A Mad Challenge

The last remaining prize in this rarefied category is K2, a mountain unlike any other. At 8,610 metres, it is roughly 240 metres lower than Everest, but it is much steeper and requires a far greater degree of technical skill to climb under the best conditions.

Adam Bielecki, one of the Polish team’s strongest climbers, fixes ropes on the route to Camp 2. His teammates and he will use these lines to move between camps as they prepare for the final summit push.

Eighty-four climbers have died attempting to climb K2, and only 306 have reached its summit, giving it a fatality-success ratio of roughly one death for every three summits. By comparison, almost 5,000 people have now summited Everest (more than 8,000 summits if you include climbers who’ve done it more than once), with 288 deaths—one death for every 25 summits. Therefore, K2 is statistically 10 times more dangerous than Everest. And that’s if you try it in summer.

There have been other winter attempts. In 1987-88, Wielicki was part of a 24-man Polish-Canadian-British team. He and Leszek Cichy reached 7,300 metres before high winds and teammates suffering from frostbite forced them to turn around.

In 2002-03, he returned with an international team of Poles, Kazaks, Uzbeks, and Georgians. The team was able to establish a camp at 7,650 metres, but high winds destroyed it, and one of the climbers developed cerebral edema—swelling of the brain caused by high-altitude—and had to be evacuated.

Bielecki, who was on the 2012 team that made the first winter ascent of Gasherbrum 1, navigates a steep face on the way to Camp 2 on the Cesen Spur route. The team later abandoned the Cesen Spur because of rock fall. PHOTOGRAPH BY MAREK CHMIELARSKI

Artur Malek makes his way along the fixed ropes from Camp 1 to Camp 2.

In 2011-12, a Russian team made it to 7,000 metres, but the expedition ended when one of the climbers died of pneumonia and cardiac arrest. Since then, no one has returned in winter—until this year.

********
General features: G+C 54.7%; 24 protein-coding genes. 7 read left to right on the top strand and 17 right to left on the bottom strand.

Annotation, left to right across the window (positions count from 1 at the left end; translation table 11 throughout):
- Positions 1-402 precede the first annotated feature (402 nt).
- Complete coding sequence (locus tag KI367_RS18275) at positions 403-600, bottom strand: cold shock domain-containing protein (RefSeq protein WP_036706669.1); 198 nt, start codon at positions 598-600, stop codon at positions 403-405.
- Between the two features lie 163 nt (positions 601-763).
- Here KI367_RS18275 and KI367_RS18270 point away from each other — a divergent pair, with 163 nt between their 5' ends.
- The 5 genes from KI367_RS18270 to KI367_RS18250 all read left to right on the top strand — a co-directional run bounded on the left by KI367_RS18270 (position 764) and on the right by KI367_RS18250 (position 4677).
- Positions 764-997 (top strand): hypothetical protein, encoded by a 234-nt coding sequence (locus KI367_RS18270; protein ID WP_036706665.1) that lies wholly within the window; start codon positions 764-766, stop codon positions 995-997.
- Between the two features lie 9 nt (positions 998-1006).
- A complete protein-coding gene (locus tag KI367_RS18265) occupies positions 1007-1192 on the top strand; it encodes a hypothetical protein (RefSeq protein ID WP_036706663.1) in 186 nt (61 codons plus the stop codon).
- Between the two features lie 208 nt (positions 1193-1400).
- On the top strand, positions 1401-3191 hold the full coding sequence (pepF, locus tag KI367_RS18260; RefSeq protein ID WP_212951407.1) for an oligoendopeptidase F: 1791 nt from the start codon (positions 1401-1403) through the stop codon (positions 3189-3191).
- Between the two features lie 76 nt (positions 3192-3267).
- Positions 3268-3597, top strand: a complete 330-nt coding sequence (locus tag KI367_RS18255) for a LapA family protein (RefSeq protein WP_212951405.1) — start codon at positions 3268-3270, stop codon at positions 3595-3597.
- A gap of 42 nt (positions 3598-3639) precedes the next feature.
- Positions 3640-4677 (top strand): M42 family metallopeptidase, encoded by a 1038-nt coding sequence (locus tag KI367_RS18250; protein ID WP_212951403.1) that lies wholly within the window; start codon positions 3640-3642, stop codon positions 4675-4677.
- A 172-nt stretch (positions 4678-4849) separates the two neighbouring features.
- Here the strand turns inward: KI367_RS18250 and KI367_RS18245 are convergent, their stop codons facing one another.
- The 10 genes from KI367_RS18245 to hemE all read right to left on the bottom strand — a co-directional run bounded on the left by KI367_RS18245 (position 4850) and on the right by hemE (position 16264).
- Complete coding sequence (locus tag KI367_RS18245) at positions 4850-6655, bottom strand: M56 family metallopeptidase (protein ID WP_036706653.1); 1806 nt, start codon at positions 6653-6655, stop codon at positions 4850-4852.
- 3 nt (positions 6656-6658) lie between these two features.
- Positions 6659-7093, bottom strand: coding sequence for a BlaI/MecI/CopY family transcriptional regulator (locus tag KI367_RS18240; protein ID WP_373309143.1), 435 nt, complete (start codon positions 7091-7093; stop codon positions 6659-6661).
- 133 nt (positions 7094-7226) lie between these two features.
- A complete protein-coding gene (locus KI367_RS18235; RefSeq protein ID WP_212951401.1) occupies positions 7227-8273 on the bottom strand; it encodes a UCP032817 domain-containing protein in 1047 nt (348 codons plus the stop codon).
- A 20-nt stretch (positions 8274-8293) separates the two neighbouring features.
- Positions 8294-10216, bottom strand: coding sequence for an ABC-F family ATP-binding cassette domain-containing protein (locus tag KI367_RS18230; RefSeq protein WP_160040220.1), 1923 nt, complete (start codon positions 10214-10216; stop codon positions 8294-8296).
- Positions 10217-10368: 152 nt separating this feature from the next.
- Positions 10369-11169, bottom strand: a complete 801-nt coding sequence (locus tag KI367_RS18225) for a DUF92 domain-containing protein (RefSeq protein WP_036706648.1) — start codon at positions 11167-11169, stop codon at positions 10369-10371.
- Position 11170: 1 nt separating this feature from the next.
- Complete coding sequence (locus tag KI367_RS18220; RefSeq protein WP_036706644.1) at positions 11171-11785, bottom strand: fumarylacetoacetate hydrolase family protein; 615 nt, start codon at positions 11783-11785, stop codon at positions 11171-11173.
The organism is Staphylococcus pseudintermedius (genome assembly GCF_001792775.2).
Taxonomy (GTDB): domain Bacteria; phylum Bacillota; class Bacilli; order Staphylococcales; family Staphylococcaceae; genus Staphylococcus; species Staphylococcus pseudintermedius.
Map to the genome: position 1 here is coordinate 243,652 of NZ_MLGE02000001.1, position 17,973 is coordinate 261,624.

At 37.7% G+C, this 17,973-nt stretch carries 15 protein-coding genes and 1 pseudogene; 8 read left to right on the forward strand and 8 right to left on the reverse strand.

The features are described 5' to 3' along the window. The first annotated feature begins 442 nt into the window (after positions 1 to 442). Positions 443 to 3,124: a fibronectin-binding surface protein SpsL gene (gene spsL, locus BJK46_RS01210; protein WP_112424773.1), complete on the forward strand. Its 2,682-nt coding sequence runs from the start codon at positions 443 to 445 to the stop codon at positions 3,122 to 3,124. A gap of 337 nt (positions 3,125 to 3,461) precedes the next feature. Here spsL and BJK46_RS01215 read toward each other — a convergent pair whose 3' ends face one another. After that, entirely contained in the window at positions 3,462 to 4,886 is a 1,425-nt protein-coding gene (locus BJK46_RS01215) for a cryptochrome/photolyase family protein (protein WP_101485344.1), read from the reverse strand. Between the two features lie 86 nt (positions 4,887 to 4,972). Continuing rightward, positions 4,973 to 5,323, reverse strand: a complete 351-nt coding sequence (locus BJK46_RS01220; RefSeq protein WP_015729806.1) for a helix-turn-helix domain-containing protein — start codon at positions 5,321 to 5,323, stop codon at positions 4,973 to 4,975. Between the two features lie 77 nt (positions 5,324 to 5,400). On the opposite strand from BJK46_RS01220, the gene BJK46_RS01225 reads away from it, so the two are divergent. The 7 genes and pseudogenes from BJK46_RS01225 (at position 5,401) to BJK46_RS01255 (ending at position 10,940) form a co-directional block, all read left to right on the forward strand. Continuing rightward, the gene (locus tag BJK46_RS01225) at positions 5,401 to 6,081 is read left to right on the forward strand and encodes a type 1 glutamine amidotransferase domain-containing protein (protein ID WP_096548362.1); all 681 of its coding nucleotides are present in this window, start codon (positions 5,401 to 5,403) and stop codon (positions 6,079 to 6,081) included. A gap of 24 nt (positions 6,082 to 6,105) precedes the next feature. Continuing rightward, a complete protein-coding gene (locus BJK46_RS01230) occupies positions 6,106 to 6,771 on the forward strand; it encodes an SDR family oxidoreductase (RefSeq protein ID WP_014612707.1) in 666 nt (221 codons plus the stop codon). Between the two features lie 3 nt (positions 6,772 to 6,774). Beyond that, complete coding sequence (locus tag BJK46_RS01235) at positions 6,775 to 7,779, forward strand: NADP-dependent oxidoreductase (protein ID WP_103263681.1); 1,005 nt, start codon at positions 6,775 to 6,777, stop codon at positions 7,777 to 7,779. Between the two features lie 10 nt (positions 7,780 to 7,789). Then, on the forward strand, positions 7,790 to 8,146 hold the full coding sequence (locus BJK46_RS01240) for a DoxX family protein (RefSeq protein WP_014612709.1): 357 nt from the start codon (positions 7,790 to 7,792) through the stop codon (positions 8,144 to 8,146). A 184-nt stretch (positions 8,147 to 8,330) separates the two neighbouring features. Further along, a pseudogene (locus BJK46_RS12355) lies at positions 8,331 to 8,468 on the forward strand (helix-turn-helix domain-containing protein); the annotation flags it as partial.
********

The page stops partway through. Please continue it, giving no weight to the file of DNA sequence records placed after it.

Wielicki and his team were undeterred by these previous failures. They began this year’s expedition after Christmas in northeast Pakistan, trekking some 96 kilometres through mountain valleys choked with several feet of snow. They established their base camp on the Godwin-Austen Glacier, which at 5,000 metres is higher than Mount Whitney, the tallest peak in the continental United States.

Since then, things have not gone smoothly.

A Dramatic Rescue

Some two weeks after they established their base camp, the team was called to rescue Tomasz Mackiewicz, a fellow Polish mountaineer, and Elisabeth Revol, his French partner, as they tried to summit their own eight-thousander, Nanga Parbat (8,125 metres). The Poles put their expedition on hold without hesitation to come to the aid of other climbers more than 160 kilometres. 

“We did what we should do,” Wielicki told me after four members of his team had returned to their K2 base camp via a Pakistani military helicopter. “This is the code of the mountains.”

A Pakistani military helicopter lands at the team’s base camp to pick up Rafal Fronia, whose arm was fractured by falling rock.

Once the rescue team reached the Nanga Parbat base camp, Denis Urubko and Adam Bielecki—the team’s two strongest climbers—attempted the rescue. The pair rapidly ascended 1,220 metres in the dark to reach her—a startling feat of endurance and skill.

Miraculously, Revol heard them shouting her name, and they were able to find her and get her safely down. Tragically, they were not able to reach her partner Mackiewicz, a climber well known to the K2 team.

Danger on the Mountain

Ultimately, the wind will determine whether or not a summit is successful. On several days, the team has seen winds reach 80 kilometres an hour. This creates multiple threats, including dropping the wind chill far below zero—which can quickly cause frostbite—and can blow a climber completely off the mountain, even one who is tied to a rope.

In 1995, high winds plucked famous British climber Alison Hargreaves and five of her teammates, all roped together, right off K2, sending them all to their deaths. And that was in August. Winter brings even stronger winds as the jet stream shifts so that it runs almost directly over the mountain.

The high winds also can send loose rocks hurtling down the mountain’s flanks. In separate incidents, two of Wielicki’s climbers were hit by falling rock. On February 2nd, Bielecki was struck in the face, suffering a broken nose and a gash requiring six stiches. Then Rafal Fronia was hit in the arm by a falling rock, fracturing the bones in his forearm. He was evacuated and is now back in Poland.

“The mountain is dry and the rock fall is bad up to Camp 1,” Wielicki told me, noting that the lack of snow to hold rocks in place made the danger worse. In the background I could hear the wind whipping the walls of his nylon tent. Fist size rocks were randomly whizzing down the wall. “It just became too dangerous to continue,” Wielicki explained.